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Australia: plain packaging isn't working says Forest

Mon 1st December, 2014

Campaigners have urged the Government to abandon plans to introduce plain packaging of tobacco.  

The smokers’ group Forest which runs the Hands Off Our Packs campaign says the UK must learn from Australia where standardised packaging was introduced on 1st December 2012. New evidence, says Forest, suggests plain packaging will not reduce the number of teenagers who smoke.  Instead of declining since the introduction of plain packaging, youth smoking rates have gone up.

According to the Australian Institute for Health and Welfare, youth smoking rates have increased by 36% in the period 2010-2013. [1] Plain packaging has had no impact on adults either. Monthly figures for the adult (18+) smoking rate are consistent with the long-term decline of smoking in Australia. Far from accelerating that decline, the trend for the year 2013 shows a 1.8% annual increase. [2]

Plain packaging is also fuelling the black market. In Australia in 2012 illicit tobacco stood at 11.5% of tobacco consumption. By mid-2014 it reached an unprecedented 14.3% share of the market, an increase of nearly 25%. [3]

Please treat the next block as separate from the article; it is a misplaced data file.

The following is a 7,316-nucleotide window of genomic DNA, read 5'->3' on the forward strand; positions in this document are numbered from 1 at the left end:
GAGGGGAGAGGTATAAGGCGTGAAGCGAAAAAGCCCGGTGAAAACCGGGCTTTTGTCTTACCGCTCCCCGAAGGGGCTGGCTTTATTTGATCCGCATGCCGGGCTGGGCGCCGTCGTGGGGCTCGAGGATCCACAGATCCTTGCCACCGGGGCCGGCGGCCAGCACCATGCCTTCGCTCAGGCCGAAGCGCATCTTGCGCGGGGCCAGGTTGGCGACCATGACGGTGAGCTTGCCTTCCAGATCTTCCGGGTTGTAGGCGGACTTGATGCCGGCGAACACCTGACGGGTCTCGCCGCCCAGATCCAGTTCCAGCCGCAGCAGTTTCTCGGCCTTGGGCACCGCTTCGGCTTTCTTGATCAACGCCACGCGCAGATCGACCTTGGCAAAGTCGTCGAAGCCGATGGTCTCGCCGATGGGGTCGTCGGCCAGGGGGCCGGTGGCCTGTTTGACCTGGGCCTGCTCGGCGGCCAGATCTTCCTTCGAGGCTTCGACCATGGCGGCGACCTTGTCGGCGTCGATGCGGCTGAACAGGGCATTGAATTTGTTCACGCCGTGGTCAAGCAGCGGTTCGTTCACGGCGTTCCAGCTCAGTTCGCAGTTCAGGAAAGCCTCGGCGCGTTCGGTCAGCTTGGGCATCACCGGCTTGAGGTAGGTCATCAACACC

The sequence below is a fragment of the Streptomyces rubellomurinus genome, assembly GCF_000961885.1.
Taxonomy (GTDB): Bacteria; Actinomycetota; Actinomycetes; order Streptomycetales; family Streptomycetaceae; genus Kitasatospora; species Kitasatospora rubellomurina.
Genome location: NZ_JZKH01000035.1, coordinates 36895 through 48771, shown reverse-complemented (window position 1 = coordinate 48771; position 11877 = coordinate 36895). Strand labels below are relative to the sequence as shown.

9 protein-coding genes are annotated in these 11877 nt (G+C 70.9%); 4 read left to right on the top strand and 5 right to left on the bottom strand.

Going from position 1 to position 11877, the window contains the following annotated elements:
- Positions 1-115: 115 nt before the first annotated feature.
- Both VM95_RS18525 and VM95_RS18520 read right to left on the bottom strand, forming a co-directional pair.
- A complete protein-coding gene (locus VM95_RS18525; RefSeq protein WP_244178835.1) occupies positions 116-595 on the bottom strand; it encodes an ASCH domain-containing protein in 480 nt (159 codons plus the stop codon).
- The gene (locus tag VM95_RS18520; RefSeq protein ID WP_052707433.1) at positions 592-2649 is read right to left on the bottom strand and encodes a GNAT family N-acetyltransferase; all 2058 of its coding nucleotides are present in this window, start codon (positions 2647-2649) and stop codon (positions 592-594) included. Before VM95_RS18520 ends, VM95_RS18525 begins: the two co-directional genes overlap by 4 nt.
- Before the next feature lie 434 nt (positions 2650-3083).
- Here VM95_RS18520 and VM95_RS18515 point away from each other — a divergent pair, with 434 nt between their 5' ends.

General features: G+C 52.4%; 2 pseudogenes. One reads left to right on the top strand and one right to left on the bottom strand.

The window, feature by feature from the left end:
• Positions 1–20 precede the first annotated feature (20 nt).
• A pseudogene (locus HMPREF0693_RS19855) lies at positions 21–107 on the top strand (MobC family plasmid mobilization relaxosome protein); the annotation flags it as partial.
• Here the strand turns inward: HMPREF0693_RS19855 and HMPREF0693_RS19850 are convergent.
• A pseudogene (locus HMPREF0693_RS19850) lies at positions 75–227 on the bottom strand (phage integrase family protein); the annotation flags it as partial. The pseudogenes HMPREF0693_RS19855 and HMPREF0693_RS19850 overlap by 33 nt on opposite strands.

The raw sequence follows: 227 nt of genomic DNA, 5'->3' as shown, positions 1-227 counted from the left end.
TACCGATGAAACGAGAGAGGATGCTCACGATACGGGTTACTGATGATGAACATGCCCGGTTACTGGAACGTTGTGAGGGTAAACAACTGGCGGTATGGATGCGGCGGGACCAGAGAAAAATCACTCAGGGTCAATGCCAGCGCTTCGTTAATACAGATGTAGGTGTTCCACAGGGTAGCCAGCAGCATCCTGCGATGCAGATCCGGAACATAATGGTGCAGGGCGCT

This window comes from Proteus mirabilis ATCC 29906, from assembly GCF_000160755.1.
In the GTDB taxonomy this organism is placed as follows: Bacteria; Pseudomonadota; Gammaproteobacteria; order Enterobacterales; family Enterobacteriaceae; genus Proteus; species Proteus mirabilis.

Simon Clark, director of Forest, said: “Plain packaging hasn’t worked. Youth smoking rates in Australia have gone up since it was introduced and illicit trade has soared. If alarm bells aren’t ringing in Westminster they should be.

“Standardised packaging would be a huge risk with no beneficial effect. We urge the Government to learn from Australia’s experience and abandon this ill-conceived and potentially costly measure.”

[1] Australian Institute for Health and Welfare
[2] Roy Morgan Research. RMR is Australia's longest-established market research company with a strong reputation for reliability and accuracy. They are used and trusted by the Australian government (including Australia's Institute for Health and Welfare) and a wide range of businesses.
[3] KPMG Illicit tobacco in Australia, 2014 HY report, October 2014
[4] Official Australian Government figures show that the number of 12-17 year olds smoking every day has increased from 2.5 out of 100 (2010) to 3.4 out of 100 (2013) – National Drugs Strategy Household Survey. Plain packaging was introduced on 1st December 2012.

See also: Plain packaging – what happened next? (Institute of Economic Affairs)

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